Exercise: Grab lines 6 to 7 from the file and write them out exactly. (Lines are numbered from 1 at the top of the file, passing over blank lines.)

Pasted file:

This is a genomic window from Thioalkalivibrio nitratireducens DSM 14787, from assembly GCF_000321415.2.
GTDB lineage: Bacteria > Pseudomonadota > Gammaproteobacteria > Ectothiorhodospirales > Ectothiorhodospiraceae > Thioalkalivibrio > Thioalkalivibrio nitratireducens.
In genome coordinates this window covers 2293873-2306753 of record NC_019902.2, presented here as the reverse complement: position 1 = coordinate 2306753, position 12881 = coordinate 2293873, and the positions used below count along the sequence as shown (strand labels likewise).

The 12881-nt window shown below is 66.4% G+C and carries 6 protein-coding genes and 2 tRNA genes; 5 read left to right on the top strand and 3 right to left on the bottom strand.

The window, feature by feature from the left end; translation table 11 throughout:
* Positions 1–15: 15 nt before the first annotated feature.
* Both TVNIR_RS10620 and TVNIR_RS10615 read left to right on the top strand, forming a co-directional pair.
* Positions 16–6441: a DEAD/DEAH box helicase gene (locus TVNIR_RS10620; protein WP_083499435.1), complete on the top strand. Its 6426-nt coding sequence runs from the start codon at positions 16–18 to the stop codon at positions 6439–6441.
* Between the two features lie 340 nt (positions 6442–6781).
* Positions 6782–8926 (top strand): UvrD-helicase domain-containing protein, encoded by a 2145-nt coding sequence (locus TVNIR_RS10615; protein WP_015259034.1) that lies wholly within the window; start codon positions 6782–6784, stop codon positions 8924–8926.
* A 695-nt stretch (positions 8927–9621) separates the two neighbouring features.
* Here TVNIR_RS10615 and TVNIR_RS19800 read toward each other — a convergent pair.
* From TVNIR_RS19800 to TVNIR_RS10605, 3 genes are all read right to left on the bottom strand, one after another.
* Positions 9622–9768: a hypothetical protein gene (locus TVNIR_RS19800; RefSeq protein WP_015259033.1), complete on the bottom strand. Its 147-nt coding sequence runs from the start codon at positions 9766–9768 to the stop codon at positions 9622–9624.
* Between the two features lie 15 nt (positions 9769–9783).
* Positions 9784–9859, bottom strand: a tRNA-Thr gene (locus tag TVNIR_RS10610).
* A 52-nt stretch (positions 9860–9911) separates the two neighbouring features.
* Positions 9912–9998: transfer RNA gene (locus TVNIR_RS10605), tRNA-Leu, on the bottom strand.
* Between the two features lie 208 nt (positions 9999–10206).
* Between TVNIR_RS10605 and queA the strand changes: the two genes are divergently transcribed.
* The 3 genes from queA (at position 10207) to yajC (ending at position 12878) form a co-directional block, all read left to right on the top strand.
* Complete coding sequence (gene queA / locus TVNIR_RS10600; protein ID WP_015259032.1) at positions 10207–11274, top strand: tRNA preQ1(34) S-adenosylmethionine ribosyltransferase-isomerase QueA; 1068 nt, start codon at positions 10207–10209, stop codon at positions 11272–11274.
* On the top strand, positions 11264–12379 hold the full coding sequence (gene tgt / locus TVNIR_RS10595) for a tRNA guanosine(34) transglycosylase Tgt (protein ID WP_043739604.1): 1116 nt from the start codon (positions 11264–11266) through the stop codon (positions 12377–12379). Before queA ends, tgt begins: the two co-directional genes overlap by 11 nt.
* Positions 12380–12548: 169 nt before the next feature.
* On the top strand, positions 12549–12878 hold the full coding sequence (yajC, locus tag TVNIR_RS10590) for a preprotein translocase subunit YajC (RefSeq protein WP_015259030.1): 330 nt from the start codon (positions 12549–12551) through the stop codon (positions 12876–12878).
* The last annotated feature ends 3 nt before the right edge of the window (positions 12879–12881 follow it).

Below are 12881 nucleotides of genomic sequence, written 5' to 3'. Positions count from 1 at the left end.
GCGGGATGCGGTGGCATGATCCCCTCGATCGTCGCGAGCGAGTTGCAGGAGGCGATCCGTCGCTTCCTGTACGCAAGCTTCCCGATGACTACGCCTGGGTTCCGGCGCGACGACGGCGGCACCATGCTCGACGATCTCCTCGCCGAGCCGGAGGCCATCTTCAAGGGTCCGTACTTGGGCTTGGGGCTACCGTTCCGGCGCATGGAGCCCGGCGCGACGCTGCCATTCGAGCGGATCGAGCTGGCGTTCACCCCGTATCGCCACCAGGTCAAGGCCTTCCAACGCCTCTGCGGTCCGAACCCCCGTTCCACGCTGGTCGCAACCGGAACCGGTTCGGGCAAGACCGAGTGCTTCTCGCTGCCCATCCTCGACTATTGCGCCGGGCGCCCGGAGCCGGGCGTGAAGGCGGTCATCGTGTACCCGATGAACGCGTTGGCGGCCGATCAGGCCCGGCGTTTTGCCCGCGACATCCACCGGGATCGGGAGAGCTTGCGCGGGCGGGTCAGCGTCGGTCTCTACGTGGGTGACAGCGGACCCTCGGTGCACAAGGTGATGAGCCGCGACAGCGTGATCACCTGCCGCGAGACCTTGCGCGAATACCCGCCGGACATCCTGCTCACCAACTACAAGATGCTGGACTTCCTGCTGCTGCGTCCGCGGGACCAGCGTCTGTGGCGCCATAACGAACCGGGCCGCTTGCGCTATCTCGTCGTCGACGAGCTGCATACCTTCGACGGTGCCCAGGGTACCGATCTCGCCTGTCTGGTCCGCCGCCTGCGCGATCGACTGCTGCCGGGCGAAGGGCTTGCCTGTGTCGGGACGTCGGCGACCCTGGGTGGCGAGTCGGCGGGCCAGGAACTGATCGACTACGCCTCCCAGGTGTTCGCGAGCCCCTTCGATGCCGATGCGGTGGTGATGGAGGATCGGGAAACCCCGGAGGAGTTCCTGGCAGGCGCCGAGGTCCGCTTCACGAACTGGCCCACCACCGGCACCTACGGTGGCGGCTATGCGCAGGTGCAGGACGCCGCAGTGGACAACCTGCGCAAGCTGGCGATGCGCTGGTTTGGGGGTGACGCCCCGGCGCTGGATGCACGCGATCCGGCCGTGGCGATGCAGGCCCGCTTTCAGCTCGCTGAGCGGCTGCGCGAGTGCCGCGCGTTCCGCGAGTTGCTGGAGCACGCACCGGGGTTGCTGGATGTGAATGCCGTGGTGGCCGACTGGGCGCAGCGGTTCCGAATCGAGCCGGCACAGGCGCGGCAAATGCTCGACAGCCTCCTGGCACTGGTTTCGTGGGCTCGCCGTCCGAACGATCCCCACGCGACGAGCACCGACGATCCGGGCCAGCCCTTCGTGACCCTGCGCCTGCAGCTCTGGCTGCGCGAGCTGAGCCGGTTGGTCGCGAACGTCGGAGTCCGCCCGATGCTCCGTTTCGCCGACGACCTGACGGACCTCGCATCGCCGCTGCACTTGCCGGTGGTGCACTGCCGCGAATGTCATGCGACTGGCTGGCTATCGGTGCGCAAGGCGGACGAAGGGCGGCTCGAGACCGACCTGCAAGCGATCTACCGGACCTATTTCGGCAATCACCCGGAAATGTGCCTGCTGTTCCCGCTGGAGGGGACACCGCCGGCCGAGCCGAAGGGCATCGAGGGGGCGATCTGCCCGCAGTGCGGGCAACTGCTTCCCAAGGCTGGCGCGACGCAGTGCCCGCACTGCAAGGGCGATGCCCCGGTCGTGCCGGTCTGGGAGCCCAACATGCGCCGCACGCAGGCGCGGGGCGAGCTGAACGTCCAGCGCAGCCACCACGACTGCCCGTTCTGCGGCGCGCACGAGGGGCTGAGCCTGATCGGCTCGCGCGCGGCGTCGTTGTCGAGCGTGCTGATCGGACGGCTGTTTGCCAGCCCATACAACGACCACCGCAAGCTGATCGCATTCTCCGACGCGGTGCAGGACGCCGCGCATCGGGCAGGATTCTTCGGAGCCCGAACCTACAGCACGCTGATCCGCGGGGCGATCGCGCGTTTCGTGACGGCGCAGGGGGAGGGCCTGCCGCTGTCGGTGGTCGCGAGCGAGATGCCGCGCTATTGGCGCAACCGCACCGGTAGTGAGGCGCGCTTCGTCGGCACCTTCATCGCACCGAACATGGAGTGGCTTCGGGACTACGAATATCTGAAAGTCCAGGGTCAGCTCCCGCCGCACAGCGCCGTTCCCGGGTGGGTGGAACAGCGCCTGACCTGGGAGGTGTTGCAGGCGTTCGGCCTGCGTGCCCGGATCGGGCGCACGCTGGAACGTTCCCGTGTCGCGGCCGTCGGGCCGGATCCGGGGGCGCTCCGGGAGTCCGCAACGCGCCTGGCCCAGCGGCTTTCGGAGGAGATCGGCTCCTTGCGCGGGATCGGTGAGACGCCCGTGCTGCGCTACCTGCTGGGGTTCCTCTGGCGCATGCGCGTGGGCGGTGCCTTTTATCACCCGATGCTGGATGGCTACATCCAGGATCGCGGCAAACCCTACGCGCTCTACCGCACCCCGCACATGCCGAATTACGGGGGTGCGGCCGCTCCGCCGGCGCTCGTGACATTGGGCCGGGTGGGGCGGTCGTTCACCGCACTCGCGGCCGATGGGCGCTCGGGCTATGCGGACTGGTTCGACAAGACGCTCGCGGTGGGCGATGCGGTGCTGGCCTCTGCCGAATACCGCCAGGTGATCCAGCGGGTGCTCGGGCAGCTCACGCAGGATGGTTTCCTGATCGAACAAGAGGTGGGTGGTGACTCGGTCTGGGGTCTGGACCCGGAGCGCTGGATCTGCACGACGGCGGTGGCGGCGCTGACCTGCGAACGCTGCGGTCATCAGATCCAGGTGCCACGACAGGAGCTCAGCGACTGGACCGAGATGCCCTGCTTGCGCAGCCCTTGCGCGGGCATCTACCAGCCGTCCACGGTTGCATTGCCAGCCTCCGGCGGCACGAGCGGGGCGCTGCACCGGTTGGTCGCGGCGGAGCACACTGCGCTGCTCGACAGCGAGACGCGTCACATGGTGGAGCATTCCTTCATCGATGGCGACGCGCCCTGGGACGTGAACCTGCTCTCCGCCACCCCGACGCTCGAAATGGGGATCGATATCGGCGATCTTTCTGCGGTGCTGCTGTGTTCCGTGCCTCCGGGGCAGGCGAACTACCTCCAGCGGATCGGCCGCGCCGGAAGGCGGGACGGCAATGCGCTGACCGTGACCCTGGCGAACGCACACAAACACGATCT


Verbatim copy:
* Positions 1–15: 15 nt before the first annotated feature.
* Both TVNIR_RS10620 and TVNIR_RS10615 read left to right on the top strand, forming a co-directional pair.